by Richard Bledsoe, Western Journal:
In “The Art of War,” Sun Tzu stated, “All warfare is based in deception.”
The timeless truth of that observation from a Chinese strategist of the 6th Century B.C. is on full display in the ongoing invasion of Ukraine by Russia, with the discovery of a dangerous example of deception in contemporary warfare.
To counter Ukrainian air defenses, Russia has been using short-range ballistic missiles that launch decoy munitions while carrying their deadly payloads. This innovation surprised Western observers, The New York Times reported on Monday.
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Identifying the 16-inch long, dart-shaped objects recovered in Ukraine as part of a decoy system solved a mystery that began shortly after the invasion started in late February. At first, the strange recovered munitions were puzzling, as demonstrated in a Twitter post by CAT-UXO, a site identified by the Times as intended for “military and civilian bomb disposal experts.”
This is an unidentified munition currently being found in Ukraine. At the moment an official identification has not been made. Any additional images, technical information or identification is very much appreciated: https://t.co/dtWwdIJaV3 pic.twitter.com/p2lWFeljYd
— CAT-UXO (@CAT_UXO) March 5, 2022
As reported by the U.K. Daily Mail, missile decoys are known in military jargon as “penetration aids,” or PENAIDs, and were developed during the Cold War.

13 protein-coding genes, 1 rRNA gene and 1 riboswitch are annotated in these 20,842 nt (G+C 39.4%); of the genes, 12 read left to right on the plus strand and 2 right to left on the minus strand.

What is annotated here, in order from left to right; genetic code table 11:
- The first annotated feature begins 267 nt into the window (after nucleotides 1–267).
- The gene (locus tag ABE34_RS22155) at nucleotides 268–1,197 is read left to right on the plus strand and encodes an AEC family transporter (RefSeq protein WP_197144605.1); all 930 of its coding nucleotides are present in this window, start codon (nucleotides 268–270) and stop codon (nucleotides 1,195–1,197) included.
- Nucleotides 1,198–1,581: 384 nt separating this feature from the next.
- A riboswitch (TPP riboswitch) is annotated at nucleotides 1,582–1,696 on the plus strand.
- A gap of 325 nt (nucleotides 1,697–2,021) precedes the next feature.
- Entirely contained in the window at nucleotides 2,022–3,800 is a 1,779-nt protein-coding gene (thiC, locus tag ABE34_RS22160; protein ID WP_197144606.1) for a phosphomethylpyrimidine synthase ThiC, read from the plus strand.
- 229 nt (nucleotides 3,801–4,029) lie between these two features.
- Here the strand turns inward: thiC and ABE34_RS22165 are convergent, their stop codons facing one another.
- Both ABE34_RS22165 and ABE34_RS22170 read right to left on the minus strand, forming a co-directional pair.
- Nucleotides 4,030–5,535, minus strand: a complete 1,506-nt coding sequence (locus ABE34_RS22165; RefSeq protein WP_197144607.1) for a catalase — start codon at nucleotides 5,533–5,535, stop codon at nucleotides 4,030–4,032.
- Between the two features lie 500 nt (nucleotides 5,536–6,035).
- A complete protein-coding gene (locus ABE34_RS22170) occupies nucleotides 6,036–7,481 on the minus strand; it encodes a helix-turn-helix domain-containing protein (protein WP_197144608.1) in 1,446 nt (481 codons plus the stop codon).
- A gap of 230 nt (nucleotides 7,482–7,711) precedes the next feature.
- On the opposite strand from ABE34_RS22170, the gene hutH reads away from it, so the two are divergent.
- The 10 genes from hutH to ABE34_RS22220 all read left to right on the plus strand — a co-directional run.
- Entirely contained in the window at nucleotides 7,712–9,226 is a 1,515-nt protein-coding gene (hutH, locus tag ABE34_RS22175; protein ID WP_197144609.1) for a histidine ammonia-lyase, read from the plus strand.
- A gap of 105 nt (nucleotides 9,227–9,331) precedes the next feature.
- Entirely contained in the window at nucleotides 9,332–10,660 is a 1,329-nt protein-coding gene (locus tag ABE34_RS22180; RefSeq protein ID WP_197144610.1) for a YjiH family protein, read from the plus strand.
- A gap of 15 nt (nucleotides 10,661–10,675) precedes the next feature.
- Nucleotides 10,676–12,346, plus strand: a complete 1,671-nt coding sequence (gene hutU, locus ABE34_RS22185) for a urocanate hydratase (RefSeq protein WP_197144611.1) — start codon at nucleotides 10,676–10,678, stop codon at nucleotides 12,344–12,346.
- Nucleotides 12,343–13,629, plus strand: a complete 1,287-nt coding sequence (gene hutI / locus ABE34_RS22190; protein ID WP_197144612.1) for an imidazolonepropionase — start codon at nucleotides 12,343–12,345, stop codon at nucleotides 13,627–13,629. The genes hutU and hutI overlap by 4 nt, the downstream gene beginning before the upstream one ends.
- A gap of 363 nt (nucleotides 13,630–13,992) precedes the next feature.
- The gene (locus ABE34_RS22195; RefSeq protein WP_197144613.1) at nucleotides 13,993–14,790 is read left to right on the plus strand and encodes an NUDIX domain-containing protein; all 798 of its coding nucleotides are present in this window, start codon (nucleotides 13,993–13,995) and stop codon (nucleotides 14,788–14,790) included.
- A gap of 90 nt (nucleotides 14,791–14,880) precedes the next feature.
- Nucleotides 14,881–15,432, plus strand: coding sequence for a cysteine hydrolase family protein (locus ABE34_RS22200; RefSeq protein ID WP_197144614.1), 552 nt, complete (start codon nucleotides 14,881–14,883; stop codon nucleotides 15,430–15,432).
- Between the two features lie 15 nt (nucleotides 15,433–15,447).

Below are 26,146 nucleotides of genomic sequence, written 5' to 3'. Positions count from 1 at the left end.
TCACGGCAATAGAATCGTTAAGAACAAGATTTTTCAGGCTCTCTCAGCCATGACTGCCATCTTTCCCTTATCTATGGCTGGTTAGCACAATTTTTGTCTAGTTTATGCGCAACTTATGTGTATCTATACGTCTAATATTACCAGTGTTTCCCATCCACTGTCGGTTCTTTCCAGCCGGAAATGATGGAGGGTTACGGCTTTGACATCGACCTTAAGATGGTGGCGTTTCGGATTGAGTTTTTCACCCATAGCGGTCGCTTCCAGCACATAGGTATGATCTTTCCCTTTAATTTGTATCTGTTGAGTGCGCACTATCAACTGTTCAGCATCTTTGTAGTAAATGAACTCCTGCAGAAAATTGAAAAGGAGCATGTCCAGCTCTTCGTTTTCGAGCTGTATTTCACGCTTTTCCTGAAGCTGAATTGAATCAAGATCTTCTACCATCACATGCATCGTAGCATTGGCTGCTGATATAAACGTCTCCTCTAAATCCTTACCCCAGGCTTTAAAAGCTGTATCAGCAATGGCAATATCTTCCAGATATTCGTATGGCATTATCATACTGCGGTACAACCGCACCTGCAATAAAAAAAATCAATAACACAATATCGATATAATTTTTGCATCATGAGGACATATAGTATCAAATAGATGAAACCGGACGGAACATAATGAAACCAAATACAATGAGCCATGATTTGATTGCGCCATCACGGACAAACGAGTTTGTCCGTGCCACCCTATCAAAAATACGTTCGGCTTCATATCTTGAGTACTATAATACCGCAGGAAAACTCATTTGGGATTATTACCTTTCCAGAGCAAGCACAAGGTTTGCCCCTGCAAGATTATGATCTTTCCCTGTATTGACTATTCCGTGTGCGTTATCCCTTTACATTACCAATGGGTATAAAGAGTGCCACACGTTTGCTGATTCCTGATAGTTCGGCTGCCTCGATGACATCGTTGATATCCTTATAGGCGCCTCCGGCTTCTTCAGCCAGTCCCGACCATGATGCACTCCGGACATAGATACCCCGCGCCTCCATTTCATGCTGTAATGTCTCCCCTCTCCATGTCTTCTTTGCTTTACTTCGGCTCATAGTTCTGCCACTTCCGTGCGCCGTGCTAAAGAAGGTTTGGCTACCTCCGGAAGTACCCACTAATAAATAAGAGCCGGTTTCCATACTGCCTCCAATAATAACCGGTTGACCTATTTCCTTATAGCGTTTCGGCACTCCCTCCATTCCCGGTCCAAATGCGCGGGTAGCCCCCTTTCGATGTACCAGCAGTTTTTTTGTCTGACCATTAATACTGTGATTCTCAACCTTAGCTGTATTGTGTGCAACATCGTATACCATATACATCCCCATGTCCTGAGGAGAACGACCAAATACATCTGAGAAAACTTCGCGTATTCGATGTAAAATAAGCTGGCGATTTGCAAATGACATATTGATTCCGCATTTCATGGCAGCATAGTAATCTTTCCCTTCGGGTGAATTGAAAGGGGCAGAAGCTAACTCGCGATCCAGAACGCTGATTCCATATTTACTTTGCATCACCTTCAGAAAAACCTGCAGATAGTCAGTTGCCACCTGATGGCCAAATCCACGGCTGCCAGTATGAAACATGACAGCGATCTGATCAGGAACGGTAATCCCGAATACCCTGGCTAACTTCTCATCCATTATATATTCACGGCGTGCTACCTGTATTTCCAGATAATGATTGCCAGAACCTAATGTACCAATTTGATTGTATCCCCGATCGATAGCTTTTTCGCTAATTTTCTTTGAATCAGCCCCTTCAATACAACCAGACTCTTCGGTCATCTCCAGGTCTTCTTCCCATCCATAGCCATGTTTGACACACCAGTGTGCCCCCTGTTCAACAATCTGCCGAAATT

According to The Drive, an automotive website with extensive coverage of military matters, PENAIDS were originally deployed on long-range missiles carrying nuclear warheads. They were created in response to the development of anti-missile defense systems.
The idea is to overwhelm enemy air defenses with multiple potential threats, so the real devices have better odds of striking their targets.
The Russian innovation has been to add the decoys to their short-range Iskander-M missiles, according to the Times, which noted, “The incorporation of the devices into weapons like the Iskander-M that have conventional warheads has not been previously documented in military arsenals.”
These so-called short-range weapons still have a range of 310 miles, according to The Drive.
The rockets are fired from mobile launchers, which increases their reach and unpredictability. Both The Drive and the Daily Mail reported that some Iskander-Ms were launched into Ukraine from the Russian-friendly country of Belarus.